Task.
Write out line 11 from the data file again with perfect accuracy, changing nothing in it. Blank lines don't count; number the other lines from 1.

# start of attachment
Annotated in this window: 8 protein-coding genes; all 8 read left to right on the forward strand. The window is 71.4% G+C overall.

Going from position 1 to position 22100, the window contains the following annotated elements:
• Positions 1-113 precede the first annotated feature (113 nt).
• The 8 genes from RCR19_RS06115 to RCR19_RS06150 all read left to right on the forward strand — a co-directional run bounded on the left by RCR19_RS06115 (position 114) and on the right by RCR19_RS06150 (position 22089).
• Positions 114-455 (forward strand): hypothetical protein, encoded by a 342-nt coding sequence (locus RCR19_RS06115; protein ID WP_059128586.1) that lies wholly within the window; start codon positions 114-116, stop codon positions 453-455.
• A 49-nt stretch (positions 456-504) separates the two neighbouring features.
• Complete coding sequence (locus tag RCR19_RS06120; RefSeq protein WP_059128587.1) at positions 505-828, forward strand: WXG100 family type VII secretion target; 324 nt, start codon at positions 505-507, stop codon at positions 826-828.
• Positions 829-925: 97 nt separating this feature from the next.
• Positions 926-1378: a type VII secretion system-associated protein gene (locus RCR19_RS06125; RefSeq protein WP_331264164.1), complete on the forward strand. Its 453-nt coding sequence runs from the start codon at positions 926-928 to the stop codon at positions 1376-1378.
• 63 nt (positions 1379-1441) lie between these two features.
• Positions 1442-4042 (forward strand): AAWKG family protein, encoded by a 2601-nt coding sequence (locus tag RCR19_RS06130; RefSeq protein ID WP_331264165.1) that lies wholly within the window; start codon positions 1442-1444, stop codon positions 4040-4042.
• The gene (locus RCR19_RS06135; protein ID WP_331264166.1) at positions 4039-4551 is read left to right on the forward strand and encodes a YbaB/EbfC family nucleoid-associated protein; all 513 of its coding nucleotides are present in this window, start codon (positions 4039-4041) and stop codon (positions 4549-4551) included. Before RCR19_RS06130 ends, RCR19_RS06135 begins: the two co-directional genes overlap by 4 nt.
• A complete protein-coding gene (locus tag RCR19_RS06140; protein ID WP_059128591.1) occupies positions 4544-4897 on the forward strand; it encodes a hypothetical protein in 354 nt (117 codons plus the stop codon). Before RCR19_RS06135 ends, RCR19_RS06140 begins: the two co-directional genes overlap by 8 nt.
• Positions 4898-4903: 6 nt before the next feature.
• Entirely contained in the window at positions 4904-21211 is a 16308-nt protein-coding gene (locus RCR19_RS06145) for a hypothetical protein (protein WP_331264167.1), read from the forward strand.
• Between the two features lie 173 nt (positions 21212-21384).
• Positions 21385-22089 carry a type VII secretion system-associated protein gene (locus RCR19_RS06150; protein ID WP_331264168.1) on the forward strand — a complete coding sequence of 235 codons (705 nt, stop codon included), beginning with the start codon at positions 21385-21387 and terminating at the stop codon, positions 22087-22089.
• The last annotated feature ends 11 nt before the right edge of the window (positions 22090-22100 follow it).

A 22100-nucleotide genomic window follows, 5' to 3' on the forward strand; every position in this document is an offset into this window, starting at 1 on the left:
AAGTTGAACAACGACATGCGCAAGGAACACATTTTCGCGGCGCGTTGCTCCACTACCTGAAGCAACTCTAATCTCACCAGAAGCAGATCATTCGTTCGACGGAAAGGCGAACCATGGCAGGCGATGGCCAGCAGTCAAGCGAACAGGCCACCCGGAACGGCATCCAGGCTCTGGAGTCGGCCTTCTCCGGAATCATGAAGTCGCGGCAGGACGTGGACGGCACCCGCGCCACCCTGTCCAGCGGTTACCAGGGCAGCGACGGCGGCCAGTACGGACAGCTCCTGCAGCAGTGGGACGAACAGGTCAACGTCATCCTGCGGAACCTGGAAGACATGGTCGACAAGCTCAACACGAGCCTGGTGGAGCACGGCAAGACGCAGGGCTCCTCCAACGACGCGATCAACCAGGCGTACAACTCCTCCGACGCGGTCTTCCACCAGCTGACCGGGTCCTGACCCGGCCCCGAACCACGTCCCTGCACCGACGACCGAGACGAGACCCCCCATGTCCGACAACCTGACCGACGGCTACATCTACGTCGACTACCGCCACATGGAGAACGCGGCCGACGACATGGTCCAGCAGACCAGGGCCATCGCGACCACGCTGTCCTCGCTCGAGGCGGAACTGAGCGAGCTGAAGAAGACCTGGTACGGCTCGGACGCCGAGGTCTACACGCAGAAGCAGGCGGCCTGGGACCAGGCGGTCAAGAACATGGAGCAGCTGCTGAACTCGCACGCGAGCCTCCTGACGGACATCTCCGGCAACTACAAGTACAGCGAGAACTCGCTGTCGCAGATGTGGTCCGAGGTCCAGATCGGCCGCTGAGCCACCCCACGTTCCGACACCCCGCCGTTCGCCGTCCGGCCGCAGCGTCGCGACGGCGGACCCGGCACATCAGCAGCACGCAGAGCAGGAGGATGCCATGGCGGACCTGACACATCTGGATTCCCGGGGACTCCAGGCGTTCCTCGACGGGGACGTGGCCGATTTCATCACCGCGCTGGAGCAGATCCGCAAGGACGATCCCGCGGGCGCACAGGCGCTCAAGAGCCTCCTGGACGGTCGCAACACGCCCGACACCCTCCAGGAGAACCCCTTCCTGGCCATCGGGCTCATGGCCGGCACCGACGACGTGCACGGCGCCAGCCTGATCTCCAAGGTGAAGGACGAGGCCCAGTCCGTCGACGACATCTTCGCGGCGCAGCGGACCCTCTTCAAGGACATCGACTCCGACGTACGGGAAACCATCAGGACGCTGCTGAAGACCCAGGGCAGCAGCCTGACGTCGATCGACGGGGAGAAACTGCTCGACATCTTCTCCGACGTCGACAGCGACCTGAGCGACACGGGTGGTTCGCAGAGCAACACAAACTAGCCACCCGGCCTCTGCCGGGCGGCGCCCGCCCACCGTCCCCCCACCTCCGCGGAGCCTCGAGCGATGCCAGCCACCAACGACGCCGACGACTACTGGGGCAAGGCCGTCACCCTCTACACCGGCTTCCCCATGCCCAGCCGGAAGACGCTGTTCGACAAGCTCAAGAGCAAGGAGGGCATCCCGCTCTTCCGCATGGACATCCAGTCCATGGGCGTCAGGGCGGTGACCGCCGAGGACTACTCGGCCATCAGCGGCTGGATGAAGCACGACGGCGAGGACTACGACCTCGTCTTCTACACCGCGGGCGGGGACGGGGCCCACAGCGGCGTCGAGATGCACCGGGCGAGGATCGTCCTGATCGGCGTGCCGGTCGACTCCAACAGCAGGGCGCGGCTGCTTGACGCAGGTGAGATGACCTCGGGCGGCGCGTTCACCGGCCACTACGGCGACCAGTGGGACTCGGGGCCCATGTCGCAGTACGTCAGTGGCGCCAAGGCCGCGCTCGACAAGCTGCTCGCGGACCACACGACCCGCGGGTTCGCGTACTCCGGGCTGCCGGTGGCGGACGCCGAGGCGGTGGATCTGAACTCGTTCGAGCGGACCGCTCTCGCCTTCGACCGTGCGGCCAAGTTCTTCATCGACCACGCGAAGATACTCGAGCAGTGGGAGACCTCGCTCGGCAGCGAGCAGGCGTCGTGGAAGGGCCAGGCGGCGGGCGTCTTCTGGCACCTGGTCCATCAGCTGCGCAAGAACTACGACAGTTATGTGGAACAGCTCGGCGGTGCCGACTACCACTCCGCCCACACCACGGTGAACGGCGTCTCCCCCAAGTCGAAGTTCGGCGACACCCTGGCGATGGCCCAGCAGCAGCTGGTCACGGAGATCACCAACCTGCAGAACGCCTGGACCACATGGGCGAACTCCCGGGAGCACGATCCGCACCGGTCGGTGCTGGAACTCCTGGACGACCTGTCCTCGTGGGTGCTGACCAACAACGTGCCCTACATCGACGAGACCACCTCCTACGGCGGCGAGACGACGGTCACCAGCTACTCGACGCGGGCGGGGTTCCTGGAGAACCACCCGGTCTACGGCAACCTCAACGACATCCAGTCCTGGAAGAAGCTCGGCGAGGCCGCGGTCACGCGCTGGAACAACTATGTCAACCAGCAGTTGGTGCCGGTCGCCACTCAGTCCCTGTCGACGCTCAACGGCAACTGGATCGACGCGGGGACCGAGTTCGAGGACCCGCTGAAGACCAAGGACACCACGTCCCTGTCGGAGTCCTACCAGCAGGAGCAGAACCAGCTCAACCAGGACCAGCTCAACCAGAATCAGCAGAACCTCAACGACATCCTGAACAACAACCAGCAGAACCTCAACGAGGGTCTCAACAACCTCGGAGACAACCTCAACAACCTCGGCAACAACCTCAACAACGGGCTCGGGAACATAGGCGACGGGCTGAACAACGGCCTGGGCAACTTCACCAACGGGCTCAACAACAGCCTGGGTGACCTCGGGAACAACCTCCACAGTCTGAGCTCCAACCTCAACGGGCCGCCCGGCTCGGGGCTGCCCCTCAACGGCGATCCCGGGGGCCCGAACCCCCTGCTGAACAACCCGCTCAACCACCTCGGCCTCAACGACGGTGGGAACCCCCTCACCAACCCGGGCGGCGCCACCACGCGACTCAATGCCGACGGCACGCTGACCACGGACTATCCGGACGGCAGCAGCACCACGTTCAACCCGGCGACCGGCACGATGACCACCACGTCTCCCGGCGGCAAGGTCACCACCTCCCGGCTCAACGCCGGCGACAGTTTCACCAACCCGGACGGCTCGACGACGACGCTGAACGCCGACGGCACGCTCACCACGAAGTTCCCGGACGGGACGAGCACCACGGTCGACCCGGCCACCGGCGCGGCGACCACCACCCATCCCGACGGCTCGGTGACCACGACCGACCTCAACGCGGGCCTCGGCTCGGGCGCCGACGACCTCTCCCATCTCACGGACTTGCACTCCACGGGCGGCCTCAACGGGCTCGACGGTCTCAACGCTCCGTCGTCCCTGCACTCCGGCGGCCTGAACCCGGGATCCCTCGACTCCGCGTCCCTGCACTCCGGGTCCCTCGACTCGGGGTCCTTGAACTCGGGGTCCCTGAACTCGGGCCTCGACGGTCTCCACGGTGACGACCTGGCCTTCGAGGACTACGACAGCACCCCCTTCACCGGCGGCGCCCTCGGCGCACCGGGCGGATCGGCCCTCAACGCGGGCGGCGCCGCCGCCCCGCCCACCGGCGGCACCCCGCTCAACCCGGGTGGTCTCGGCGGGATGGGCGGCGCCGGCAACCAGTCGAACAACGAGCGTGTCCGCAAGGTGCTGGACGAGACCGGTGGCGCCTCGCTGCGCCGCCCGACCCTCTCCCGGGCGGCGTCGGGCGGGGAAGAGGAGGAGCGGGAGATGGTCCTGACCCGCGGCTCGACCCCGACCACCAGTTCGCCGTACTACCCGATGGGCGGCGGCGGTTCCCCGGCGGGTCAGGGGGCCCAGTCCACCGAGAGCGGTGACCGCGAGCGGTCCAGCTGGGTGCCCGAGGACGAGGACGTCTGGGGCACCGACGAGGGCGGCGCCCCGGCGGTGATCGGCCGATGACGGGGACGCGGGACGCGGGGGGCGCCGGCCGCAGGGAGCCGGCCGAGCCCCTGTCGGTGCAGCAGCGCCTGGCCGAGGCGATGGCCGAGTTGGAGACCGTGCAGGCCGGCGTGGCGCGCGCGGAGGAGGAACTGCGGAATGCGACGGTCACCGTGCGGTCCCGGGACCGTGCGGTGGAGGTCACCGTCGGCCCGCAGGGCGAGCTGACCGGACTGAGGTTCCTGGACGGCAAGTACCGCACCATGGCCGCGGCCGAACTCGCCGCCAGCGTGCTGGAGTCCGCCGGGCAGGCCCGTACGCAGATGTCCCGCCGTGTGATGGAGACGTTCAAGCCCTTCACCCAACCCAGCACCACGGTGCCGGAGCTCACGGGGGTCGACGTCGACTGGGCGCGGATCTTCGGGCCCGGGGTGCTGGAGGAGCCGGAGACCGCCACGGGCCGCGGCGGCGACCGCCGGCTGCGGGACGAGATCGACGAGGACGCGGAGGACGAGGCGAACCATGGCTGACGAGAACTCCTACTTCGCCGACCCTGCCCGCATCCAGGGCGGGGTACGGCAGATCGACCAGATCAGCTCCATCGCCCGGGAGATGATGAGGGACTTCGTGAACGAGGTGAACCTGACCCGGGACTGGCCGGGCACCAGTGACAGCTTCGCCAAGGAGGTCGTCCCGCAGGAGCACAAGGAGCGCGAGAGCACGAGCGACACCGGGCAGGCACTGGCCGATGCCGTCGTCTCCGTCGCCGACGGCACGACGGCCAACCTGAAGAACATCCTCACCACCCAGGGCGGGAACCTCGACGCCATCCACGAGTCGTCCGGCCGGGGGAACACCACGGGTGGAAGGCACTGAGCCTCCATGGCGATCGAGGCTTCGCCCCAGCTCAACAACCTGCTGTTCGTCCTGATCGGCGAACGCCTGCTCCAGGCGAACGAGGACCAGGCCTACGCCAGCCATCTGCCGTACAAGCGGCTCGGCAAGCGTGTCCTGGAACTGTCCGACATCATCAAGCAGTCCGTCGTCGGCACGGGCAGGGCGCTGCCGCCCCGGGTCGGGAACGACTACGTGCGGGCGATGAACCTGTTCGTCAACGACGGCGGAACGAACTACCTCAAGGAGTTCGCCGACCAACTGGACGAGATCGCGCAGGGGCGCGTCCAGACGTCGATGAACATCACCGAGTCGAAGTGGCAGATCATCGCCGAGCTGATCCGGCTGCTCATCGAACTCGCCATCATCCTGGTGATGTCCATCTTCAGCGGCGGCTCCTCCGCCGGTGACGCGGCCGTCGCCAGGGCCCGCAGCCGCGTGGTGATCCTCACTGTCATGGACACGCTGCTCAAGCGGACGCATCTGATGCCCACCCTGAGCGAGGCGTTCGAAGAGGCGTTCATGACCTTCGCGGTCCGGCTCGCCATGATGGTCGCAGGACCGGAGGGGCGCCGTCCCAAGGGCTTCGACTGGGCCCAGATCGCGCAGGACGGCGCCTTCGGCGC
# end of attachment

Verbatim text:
• Positions 1442-4042 (forward strand): AAWKG family protein, encoded by a 2601-nt coding sequence (locus tag RCR19_RS06130; RefSeq protein ID WP_331264165.1) that lies wholly within the window; start codon positions 1442-1444, stop codon positions 4040-4042.